Over the past decade, understanding of the relationship between natural disasters, climate change and conflict has increased significantly. The Center for Climate and Security has been exploring case studies of this relationship since 2012, and four years ago, a major study of global datasets found that the “risk of armed-conflict outbreak is enhanced by climate-related disaster occurrence in ethnically fractionalized countries.”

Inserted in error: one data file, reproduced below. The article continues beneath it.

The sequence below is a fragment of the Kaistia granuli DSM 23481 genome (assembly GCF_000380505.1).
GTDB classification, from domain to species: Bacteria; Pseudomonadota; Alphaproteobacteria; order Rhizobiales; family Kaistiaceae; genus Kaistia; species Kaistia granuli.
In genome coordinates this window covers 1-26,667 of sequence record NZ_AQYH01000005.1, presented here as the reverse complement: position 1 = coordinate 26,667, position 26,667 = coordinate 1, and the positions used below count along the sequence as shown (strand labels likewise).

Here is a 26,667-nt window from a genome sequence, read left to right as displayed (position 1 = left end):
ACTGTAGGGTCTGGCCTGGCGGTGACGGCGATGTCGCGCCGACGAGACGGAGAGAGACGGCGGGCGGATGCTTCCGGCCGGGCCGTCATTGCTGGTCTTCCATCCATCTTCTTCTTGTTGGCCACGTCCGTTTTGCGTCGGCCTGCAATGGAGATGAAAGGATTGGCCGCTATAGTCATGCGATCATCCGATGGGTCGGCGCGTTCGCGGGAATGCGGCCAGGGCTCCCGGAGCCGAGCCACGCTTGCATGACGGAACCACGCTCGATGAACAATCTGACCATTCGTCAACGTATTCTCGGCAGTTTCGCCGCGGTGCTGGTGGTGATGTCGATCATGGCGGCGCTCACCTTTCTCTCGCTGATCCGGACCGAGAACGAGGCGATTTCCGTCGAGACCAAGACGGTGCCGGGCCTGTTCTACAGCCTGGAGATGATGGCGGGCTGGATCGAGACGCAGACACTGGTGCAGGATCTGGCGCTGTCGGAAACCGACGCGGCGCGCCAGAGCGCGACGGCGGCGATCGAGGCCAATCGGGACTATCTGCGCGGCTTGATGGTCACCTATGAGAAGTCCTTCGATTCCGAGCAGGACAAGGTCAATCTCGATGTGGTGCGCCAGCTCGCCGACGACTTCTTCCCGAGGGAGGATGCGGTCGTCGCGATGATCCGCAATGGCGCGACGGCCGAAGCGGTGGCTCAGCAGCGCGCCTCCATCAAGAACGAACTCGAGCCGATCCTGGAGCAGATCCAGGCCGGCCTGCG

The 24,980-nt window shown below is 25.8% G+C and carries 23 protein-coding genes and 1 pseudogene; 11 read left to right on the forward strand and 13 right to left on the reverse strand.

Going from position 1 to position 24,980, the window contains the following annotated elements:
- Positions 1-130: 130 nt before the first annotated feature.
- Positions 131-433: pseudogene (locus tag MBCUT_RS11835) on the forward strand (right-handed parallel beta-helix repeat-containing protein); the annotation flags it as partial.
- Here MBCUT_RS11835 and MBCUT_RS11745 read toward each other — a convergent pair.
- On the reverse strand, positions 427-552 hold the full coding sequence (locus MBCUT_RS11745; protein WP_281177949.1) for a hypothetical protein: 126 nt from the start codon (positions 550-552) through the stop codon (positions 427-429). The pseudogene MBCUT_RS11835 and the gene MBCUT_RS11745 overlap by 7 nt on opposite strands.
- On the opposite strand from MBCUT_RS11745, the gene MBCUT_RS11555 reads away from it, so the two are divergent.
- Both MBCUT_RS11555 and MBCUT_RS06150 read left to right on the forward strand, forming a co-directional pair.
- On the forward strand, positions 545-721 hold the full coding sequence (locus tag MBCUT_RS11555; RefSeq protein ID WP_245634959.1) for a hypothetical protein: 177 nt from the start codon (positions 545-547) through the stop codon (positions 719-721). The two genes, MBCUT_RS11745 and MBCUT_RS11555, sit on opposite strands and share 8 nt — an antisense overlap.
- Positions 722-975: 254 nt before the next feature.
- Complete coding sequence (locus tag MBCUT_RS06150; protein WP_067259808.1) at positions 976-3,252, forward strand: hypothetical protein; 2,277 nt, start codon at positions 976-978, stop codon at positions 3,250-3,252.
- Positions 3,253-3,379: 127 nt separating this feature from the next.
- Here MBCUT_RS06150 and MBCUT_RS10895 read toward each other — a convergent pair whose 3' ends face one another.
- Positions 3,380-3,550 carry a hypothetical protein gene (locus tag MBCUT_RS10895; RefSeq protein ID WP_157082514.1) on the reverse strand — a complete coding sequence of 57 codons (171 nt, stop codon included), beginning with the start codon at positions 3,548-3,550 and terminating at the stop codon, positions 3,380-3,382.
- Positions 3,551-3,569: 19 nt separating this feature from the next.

The most recent addition to this growing body of literature is Tobias Ide and his colleagues (2020), who have presented the first multi-method study of climate-related disasters and conflict. They investigate the nature of the pathways connecting these disasters to conflict, as well as the contextual factors. Overall, the authors find that there is “an increased risk of armed conflict onset immediately after climate related disasters.” That’s a significant finding, though the relationship is not a generic one.